Hagens Berman urges Meta Platforms, Inc. fka Facebook, Inc. (NASDAQ:FB) investors who purchased or otherwise acquired shares and who have significant losses to submit your losses now
Facebook, Inc. (FB) Securities Fraud Class Action:
The Complaint alleges that Facebook: (1) misrepresented its user growth, (2) failed to disclose that duplicate accounts represented a greater percentage of growth than stated, (3) concealed that it failed to provide a platform for fair speech and regularly protected high profile users, (4) did not meaningfully respond to drug cartels, human traffickers, and violent organizations despite knowing about their use of the company's platforms, and (5) has prioritized commercial interests over safety by working to attract preteens to its platform and services.
A series of financial reporting shed light on Facebook's concealed business practices.
For example, on Sept. 13, 2021 the WSJ reported that the company built a system known as "cross check" or "XCheck," that has exempted high-profile users from some or all of its rules."
Then, on Sept. 28, 2021, WSJ reported Facebook built a team to target preteens and commissioned strategy papers about the long-term business opportunities presented by these users.
Later, on Oct. 3, 2021, CBS reported a whistleblower (Francis Haugen) revealed that Facebook knew that its algorithm, which optimizes for content that generates engagement, has led publishers to produce increasingly angry and divisive content to get more views. Nevertheless, for profit reasons, Facebook has refused to make safety changes to the algorithm.
On Oct. 4, 2021 CBS reported that Ms. Haugen filed eight whistleblower complaints with the SEC alleging Facebook (1) knew its platforms perpetuated misinformation, (2) did little to combat human traffickers on its platforms, (3) gave preferential treatment to high profile users, (4) misled investors about the extent its platform was used to foment ethnic violence and global division, and (5) inflated its advertising reach and user base in key demographics including in developed markets.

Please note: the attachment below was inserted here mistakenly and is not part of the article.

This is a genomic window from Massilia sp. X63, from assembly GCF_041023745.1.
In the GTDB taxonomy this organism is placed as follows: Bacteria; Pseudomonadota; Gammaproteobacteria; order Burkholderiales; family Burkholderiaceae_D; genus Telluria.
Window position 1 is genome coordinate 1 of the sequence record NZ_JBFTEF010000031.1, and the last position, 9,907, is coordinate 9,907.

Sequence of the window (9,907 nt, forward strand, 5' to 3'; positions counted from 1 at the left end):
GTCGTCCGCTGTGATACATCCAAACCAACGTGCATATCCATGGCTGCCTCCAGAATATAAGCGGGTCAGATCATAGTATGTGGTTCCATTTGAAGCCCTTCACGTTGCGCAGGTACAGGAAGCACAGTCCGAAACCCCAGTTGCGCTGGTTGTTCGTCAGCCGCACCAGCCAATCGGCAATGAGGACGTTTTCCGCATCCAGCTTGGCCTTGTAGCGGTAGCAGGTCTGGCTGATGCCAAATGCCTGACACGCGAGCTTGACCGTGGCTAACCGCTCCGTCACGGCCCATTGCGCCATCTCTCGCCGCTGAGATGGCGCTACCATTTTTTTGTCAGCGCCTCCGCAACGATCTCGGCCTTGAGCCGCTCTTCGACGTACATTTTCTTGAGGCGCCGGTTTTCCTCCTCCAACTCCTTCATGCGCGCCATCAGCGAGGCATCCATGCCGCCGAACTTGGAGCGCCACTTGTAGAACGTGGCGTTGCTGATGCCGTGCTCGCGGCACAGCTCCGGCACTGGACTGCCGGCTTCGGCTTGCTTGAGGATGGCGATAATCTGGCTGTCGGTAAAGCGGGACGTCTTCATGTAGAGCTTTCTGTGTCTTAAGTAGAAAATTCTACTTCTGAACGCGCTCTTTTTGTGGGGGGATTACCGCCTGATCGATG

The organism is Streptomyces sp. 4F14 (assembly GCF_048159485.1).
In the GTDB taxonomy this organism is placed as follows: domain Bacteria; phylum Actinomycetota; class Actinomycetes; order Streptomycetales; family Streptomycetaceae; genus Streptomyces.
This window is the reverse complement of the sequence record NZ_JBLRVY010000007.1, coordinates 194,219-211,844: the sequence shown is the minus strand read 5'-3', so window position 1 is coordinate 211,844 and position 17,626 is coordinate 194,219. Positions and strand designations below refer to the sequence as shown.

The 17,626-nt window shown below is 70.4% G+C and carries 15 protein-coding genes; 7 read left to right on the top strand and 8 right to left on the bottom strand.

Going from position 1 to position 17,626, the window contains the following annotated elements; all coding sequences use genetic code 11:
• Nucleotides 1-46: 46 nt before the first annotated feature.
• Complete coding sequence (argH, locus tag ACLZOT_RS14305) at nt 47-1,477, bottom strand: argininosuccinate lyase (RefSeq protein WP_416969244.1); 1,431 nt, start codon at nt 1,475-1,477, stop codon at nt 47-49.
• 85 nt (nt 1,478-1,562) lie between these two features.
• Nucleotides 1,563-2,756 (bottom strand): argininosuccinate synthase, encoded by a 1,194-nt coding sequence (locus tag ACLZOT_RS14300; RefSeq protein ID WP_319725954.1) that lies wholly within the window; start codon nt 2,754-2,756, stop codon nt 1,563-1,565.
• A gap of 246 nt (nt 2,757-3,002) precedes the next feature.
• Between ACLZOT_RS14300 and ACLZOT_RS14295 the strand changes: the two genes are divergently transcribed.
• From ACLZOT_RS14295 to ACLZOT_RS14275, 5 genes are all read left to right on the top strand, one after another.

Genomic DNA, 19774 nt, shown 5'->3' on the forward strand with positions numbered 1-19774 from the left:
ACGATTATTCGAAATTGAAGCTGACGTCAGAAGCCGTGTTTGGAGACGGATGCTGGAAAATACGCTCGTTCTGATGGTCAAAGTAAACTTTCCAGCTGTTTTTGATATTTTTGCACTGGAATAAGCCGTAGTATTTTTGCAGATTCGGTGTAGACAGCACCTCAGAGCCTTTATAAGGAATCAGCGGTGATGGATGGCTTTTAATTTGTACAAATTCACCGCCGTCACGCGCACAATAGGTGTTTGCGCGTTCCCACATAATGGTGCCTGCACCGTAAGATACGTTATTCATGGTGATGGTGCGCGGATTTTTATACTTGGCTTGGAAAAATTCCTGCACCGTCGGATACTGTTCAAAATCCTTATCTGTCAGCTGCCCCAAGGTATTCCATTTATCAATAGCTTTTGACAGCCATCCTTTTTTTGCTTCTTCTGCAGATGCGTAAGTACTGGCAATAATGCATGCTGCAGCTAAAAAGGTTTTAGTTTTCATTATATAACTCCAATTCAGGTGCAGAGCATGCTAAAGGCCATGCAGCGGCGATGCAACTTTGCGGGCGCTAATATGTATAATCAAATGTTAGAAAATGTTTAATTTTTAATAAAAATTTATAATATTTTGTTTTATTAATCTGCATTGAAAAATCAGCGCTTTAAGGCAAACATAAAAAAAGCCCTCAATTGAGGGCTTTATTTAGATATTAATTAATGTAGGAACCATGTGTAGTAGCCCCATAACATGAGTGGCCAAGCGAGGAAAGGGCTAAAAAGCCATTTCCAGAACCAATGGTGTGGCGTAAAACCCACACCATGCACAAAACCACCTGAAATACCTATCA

On Oct. 21, the WSJ published an article citing internal documents showing the use of duplicate accounts is "very prevalent" and which could render the company's ratio of daily users as inherently "less trustable." The next day The Washington Post reported an additional whistleblower came forward and filed a complaint with the SEC alleging misconduct similar to that alleged by Ms. Haugen.
These reports drove the price of Facebook shares sharply lower between Sept. 13 and Oct. 21, 2021.
"We're focused on investors' losses and proving Facebook lied about its user growth and commitment to public safety," said Reed Kathrein, the Hagens Berman partner leading the investigation.
If you invested in Facebook and have significant losses, or have knowledge that may assist the firm's investigation, click here to discuss your legal rights with Hagens Berman.
Whistleblowers: Persons with non-public information regarding Facebook should consider their options to help in the investigation or take advantage of the SEC Whistleblower program. Under the new program, whistleblowers who provide original information may receive rewards totaling up to 30 percent of any successful recovery made by the SEC. For more information, call Reed Kathrein at 844-916-0895 or email FB@hbsslaw.com.
About Hagens Berman
Hagens Berman is a national law firm with eight offices in eight cities around the country and over eighty attorneys. The firm represents investors, whistleblowers, workers and consumers in complex litigation. More about the firm and its successes is located at hbsslaw.com. For the latest news visit our newsroom or follow us on Twitter at @classactionlaw.
Reed Kathrein, 844-916-0895
SOURCE: Hagens Berman Sobol Shapiro LLP
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